My right hon. Friend invited Flintshire county council to undertake urgent discussions with neighbouring local authorities and other interested parties and to report back. It now has until the end of the month to do so.

The hon. Gentleman asked me about possible exemptions from capping. I have to tell him that the legal basis for the capping of local authority budgets requires that any decision to designate an authority must be in accordance with general principles which shall be the same for all authorities falling within the same class. That means that in the case of the new unitary authorities in Wales, the same general principles apply to all 22 authorities. It is not possible to determine additional non-general principles disregarding specific expenditure by certain authorities only. That is therefore not an option open to my right hon. Friend, in relation to either 1996-97 or, as the legislation stands, 1997-98 and beyond.

The present position is that we must await a response from Flintshire before we can decide whether to release the £1,300,000 conditionally offered to pay the theatre's debt. Press reports indicate that Wrexham borough council and Denbighshire county council have each agreed to contribute to the support of the theatre for 1996-97 but not necessarily for future years. I understand that Clwyd county council--before it goes outof existence, as the hon. Gentleman described it,on 31 March--will also make a contribution towards the theatre's 1996-97 costs. If the position is as described in the press reports, I am afraid that the future of Theatr Clwyd remains uncertain.

My right hon. Friend has made his offer, and the Under-Secretary of State for Wales--my hon. Friend the Member for Clwyd, North-West--and I await local government's response. When that response is received we shall need to consider, with the Arts Council of Wales, whether for 1996-97 and future years the response meets the terms of our offer and justifies releasing the £1,300,000.

We shall need to be sure that there is a reasonable prospect of the company being able to continue to operate as a producing house with its high artistic levels for the foreseeable future without a plunge back into crisis or renewed appeals to the Welsh Office for further assistance. It is not sufficient just to keep the theatre open: my right hon. Friend and I look to local government to propose a sure foundation for the continuing operation of a centre of artistic excellence. Without that, paying off the capital debt would serve no useful purpose. I am glad to note from the statement issued yesterday by Councillor Walmsley on behalf of Clwyd county council that it is intended that proposals will be formulated to secure the long-term future. I look forward to those proposals.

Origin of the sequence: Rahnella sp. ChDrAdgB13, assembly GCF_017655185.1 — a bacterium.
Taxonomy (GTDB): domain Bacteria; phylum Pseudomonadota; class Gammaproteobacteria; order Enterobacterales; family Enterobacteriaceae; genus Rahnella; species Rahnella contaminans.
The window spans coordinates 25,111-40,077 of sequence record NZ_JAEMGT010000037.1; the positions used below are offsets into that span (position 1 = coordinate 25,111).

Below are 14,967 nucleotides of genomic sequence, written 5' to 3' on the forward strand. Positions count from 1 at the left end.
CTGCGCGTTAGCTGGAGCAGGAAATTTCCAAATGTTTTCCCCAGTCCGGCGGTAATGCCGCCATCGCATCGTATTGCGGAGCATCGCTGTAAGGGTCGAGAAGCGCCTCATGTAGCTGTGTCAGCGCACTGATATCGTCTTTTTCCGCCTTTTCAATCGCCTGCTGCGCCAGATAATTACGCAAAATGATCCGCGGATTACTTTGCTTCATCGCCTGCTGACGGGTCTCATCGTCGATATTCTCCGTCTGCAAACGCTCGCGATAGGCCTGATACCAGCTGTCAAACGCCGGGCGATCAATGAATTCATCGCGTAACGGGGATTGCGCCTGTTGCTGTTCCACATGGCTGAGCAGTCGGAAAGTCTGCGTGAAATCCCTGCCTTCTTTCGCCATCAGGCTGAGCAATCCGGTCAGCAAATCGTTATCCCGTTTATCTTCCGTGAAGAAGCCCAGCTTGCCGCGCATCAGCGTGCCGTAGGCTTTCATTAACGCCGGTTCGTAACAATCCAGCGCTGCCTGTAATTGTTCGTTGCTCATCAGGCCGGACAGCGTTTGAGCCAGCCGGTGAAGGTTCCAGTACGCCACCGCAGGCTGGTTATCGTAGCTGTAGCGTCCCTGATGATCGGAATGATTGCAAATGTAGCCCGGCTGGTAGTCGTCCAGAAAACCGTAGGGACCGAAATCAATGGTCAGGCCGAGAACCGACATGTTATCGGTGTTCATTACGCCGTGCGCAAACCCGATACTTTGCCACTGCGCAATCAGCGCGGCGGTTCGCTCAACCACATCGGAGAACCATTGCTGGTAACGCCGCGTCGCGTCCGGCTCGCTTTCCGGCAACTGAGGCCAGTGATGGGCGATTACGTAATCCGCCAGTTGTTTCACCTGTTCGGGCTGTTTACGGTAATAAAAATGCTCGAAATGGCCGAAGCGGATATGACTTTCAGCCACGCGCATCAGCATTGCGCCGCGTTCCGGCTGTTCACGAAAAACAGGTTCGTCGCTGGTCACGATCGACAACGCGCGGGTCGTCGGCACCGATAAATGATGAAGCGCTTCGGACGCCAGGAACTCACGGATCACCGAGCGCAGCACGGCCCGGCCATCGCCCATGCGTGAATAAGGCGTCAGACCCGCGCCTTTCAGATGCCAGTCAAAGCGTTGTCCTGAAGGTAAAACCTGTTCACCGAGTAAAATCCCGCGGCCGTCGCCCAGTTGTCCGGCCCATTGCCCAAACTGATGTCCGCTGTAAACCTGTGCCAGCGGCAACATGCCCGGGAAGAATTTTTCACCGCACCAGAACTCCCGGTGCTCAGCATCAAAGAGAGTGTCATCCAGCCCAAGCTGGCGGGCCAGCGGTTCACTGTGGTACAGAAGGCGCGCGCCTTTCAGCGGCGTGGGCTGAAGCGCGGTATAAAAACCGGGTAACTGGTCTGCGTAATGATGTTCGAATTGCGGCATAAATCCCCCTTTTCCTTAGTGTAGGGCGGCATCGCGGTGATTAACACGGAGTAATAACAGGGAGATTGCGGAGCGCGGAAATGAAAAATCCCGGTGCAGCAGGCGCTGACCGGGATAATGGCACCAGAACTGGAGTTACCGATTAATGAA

Mr. Hanson: Will the Minister agree to officials from his office being party to any discussions?

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Mr. Jones: The hon. Gentleman anticipates me. I was about to respond to his question about future Welsh Office involvement. It is not appropriate for officials from the Welsh Office to participate in planning the long-term artistic future of Theatr Clwyd. That is a matter for the Arts Council of Wales, and I am confident that it will wish to be closely involved. After all, on current plans the Arts Council of Wales will be the biggest single contributor to the finances of Theatr Clwyd. The hon. Gentleman can therefore be reassured it will continue to take a close interest in the future of Theatr Clwyd on my Department's behalf. I will certainly draw the chairman's attention to the hon. Gentleman's proposal for a meeting.

As for support from England, I understand that the Arts Council of England could not provide support for Theatr Clwyd's activities in Wales although it might be possible for that council, if it so wished, to support touring activities by Theatr Clwyd in England. That might be a matter for future consideration, but it is certainly the case that English local authorities across the border from Clwyd could provide support for the company's work.I hope that they may be persuaded to provide support if and when Theatr Clwyd's long-term future is secured.

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I confirm that the Welsh Office has received more than 1,000 letters on the subject, all but a handful urging the theatre's survival. A majority have come from England, from the north-west down to the midlands. Perhaps some of the letter writers will already have written to their local authorities. My right hon. Friend the Member for North Shropshire (Mr. Biffen) and my hon. Friends the Members for Macclesfield (Mr. Winterton) and for Ribble Valley (Mr. Evans) have certainly already raised this matter.

I very much hope that local government's response will be sufficient. If so, the future governance of Theatr Clwyd will also require consideration. While this must be a matter for the interested parties, which will obviously include the Arts Council of Wales, I see some attraction in the option outlined in Theatr Clwyd's business plan, submitted by Flintshire county council, for the establishment of an independent limited company or trust with charitable status to run Theatr Clwyd. That seems the best way to assure its successful future--an aspiration which I believe that we all share and wish to see come about.

Question put and agreed to.